Why is nobody scared of robots anymore? It seems like only yesterday we could barely get the popcorn to our mouths, so atremble were our puny fingers at the sight, and the thought, of the Terminator. On the written page, Isaac Asimov was spending an outsize chunk of one of history’s more prolific careers wondering, and worrying, about the line between man and machine, both where and whether it could be drawn. The whole gosh-darn concept of “the uncanny,” supposedly under­pinning much of human fear, was described—at the term’s coining in 1906 by psychologist Ernst Jentsch—as “doubts whether an apparently animate being is really alive; or conversely, whether a lifeless object might be, in fact, animate.” Robo-fear, he might just as accurately have titled it, if people had talked like that back then and if the relevant Japanese hair-metal band had traveled back through time to grant its permission.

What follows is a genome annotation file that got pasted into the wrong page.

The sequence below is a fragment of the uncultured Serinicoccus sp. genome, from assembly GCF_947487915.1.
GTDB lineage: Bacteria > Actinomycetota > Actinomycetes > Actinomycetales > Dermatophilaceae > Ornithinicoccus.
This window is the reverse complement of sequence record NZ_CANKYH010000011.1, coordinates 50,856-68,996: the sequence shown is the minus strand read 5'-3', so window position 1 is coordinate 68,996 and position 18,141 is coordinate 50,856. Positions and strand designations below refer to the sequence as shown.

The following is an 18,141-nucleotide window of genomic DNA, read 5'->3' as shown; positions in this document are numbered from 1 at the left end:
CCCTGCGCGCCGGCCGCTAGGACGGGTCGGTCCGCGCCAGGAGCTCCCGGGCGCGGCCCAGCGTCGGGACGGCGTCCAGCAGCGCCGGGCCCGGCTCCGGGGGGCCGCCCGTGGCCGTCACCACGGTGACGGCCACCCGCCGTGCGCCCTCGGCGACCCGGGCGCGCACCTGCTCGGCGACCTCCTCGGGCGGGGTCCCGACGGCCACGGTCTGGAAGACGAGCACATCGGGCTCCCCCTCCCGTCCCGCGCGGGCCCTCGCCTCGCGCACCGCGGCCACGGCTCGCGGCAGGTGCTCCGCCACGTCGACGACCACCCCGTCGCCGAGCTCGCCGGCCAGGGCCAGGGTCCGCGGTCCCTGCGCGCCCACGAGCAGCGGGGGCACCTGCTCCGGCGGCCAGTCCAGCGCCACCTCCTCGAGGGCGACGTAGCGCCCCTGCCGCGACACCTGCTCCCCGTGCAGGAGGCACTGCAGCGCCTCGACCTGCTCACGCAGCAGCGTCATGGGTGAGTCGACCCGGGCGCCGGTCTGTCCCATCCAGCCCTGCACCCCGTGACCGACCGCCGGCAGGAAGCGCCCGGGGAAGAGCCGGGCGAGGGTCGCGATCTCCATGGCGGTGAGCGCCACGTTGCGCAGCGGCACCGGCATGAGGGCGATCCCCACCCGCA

via Humanity’s High Hopes for Our Robotic Offspring |